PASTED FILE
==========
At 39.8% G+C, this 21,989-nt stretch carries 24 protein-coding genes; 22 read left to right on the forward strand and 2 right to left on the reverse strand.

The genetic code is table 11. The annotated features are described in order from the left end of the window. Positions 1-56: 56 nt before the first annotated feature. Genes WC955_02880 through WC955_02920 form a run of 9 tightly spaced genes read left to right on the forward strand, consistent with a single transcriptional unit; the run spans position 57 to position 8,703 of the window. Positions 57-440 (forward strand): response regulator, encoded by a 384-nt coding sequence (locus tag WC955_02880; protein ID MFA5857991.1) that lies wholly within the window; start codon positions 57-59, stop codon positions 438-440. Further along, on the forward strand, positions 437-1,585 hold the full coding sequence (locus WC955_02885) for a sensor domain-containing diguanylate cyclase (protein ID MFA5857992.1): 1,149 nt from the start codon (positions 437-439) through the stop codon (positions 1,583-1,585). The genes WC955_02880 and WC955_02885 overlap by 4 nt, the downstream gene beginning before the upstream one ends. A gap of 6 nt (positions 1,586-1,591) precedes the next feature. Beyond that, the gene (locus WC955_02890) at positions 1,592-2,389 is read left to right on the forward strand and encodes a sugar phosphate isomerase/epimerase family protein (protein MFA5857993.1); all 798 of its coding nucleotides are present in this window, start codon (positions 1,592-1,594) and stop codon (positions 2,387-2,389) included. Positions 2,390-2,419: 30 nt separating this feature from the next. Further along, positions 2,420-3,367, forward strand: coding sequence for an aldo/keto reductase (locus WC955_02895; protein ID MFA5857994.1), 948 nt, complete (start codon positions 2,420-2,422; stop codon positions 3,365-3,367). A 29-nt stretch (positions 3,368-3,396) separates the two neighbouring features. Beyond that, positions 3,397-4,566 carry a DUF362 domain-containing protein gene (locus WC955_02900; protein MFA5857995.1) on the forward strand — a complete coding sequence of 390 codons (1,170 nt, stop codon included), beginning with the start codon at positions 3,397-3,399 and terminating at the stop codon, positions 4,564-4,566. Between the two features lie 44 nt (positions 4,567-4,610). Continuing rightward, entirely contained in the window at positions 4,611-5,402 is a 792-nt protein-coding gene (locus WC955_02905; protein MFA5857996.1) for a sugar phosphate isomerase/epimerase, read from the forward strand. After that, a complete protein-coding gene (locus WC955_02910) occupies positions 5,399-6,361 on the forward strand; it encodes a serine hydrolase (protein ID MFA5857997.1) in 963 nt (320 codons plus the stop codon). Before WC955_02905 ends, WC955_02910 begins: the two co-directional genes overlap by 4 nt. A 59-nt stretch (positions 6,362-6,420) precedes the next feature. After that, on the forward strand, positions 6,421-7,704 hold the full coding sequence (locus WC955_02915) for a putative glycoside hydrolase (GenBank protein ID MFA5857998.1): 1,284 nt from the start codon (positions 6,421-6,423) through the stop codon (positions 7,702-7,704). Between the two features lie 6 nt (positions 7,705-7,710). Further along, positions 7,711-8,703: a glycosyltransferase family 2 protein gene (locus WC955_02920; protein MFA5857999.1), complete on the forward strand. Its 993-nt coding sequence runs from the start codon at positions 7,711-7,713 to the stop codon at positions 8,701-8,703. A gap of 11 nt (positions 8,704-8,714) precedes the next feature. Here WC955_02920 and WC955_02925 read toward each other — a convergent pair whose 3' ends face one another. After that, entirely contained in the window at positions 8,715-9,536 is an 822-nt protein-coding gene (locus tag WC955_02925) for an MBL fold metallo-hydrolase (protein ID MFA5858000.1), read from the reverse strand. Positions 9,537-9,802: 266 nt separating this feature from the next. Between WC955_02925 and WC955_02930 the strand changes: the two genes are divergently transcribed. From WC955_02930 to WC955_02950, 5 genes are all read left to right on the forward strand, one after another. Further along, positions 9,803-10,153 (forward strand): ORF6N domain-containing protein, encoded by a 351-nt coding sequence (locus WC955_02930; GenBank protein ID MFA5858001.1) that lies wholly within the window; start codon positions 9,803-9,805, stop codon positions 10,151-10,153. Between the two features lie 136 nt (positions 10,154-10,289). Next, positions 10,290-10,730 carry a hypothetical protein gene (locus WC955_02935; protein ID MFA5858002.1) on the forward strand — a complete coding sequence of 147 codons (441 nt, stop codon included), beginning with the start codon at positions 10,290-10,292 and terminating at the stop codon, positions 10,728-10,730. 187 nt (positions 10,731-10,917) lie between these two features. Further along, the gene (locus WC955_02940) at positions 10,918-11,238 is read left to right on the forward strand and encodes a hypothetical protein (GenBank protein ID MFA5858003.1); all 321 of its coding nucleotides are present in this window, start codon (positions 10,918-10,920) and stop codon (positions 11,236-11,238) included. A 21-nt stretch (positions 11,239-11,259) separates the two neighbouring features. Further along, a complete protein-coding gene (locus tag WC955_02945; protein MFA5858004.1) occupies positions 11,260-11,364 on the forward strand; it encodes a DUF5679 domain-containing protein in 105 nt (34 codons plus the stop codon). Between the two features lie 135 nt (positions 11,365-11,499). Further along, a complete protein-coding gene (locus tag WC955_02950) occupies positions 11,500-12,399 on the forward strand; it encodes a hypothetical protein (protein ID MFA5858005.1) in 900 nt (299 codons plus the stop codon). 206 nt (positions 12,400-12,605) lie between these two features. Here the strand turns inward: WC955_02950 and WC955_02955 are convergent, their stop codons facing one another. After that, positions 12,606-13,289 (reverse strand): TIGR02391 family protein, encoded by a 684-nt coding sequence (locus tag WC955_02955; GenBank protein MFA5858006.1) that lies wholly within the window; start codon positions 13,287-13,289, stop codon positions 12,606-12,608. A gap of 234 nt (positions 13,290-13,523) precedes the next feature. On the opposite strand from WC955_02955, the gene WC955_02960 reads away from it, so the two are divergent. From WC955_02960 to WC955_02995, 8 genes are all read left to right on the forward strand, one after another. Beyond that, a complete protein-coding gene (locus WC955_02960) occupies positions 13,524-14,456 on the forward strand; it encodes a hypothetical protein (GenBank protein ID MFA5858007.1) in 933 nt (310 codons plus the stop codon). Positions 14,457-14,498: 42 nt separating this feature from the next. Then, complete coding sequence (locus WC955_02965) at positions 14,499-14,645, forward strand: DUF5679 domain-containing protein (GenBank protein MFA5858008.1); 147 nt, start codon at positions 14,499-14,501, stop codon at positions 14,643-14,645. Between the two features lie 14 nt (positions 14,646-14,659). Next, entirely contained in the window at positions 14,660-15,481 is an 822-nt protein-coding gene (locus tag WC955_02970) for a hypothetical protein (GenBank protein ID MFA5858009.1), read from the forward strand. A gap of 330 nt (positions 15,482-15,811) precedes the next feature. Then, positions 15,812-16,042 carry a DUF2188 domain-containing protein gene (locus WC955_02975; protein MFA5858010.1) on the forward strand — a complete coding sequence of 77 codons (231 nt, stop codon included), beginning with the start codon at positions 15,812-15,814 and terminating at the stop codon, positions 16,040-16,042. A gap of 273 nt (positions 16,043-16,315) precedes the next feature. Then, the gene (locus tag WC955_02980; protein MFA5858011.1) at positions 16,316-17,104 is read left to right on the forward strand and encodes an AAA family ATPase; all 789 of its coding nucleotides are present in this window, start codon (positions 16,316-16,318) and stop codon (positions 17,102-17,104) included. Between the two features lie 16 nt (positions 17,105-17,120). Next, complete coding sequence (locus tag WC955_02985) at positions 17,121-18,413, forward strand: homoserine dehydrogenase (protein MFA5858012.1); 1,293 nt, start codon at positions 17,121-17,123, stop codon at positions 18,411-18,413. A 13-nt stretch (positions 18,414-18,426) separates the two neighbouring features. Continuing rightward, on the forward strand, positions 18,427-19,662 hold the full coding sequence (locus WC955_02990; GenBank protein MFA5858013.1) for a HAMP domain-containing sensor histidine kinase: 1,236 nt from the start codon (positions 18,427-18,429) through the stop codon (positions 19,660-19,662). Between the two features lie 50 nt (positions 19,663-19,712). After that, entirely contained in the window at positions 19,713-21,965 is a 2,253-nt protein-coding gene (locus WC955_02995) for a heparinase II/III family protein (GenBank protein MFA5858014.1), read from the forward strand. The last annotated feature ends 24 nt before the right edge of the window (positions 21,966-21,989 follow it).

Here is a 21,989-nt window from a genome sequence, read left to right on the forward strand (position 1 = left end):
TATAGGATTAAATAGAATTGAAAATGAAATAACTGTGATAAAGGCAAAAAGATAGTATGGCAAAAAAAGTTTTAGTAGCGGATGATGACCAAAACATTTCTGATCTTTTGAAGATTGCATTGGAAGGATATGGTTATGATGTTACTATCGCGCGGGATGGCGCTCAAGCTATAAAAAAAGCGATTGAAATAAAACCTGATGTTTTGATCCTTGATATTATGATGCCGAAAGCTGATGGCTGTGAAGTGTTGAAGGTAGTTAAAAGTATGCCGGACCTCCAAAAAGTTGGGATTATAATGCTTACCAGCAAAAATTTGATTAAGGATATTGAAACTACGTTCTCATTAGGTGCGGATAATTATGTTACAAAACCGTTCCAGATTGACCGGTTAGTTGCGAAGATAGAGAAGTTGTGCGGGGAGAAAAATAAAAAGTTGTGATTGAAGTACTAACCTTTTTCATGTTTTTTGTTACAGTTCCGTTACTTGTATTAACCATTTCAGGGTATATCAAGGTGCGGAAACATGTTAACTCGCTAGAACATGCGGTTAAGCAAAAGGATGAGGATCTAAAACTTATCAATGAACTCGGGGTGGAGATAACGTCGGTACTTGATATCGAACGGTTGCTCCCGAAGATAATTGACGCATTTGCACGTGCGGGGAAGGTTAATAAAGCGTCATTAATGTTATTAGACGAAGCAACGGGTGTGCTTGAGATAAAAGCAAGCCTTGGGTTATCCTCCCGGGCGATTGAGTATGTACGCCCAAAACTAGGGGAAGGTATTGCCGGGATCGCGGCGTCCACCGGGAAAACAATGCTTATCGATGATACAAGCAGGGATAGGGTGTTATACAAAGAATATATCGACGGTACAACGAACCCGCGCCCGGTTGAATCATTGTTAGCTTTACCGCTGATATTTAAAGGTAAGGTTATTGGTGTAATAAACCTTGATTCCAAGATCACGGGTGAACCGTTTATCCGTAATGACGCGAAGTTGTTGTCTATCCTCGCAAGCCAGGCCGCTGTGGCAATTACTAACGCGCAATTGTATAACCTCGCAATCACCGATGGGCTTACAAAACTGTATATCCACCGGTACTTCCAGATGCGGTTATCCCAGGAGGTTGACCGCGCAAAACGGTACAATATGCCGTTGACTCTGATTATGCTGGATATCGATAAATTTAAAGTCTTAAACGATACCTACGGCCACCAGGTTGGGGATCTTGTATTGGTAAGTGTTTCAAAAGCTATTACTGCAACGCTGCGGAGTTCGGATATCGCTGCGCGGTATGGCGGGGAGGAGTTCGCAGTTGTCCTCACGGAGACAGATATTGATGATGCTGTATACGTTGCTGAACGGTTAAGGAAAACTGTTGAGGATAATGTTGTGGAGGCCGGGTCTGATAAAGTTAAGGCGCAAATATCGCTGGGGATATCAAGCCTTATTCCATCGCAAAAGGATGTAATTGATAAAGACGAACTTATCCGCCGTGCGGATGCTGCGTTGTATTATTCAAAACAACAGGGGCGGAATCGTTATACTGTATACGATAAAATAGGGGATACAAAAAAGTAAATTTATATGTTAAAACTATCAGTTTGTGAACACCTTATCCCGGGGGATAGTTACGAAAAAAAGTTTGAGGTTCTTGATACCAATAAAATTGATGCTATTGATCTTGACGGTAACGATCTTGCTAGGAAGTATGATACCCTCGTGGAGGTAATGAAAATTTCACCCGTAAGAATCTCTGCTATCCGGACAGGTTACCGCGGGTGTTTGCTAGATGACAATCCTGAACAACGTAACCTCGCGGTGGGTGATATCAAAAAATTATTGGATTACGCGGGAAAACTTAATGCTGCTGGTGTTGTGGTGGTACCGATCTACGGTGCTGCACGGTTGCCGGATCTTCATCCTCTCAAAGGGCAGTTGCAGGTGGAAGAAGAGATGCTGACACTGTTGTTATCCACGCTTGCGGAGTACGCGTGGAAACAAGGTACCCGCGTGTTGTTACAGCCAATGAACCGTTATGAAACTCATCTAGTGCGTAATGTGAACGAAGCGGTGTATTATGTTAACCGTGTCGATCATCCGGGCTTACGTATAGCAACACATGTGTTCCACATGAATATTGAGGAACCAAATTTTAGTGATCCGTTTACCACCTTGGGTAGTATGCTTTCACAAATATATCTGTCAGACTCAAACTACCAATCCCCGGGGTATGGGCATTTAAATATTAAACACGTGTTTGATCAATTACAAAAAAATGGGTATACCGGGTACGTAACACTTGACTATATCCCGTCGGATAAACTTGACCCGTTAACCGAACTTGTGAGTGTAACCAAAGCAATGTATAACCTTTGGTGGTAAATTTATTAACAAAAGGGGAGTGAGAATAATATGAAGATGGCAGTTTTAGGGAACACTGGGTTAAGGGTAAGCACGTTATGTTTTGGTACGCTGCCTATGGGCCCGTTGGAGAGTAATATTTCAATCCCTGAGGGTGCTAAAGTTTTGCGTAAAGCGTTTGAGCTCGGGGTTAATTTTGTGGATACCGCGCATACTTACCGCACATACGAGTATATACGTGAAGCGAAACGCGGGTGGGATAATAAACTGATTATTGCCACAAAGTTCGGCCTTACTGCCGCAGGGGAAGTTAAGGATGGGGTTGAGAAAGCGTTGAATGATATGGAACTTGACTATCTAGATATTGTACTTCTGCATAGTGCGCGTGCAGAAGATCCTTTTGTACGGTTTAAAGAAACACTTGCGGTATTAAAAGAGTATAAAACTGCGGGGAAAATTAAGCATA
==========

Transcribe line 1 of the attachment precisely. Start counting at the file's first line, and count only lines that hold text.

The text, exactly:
At 39.8% G+C, this 21,989-nt stretch carries 24 protein-coding genes; 22 read left to right on the forward strand and 2 right to left on the reverse strand.